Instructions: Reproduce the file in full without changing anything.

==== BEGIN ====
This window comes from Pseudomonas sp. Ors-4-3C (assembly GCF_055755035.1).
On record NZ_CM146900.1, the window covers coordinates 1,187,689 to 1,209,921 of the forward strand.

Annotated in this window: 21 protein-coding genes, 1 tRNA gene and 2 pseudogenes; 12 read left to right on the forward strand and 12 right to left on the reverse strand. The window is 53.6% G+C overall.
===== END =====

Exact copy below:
This window comes from Pseudomonas sp. Ors-4-3C (assembly GCF_055755035.1).
On record NZ_CM146900.1, the window covers coordinates 1,187,689 to 1,209,921 of the forward strand.

Annotated in this window: 21 protein-coding genes, 1 tRNA gene and 2 pseudogenes; 12 read left to right on the forward strand and 12 right to left on the reverse strand. The window is 53.6% G+C overall.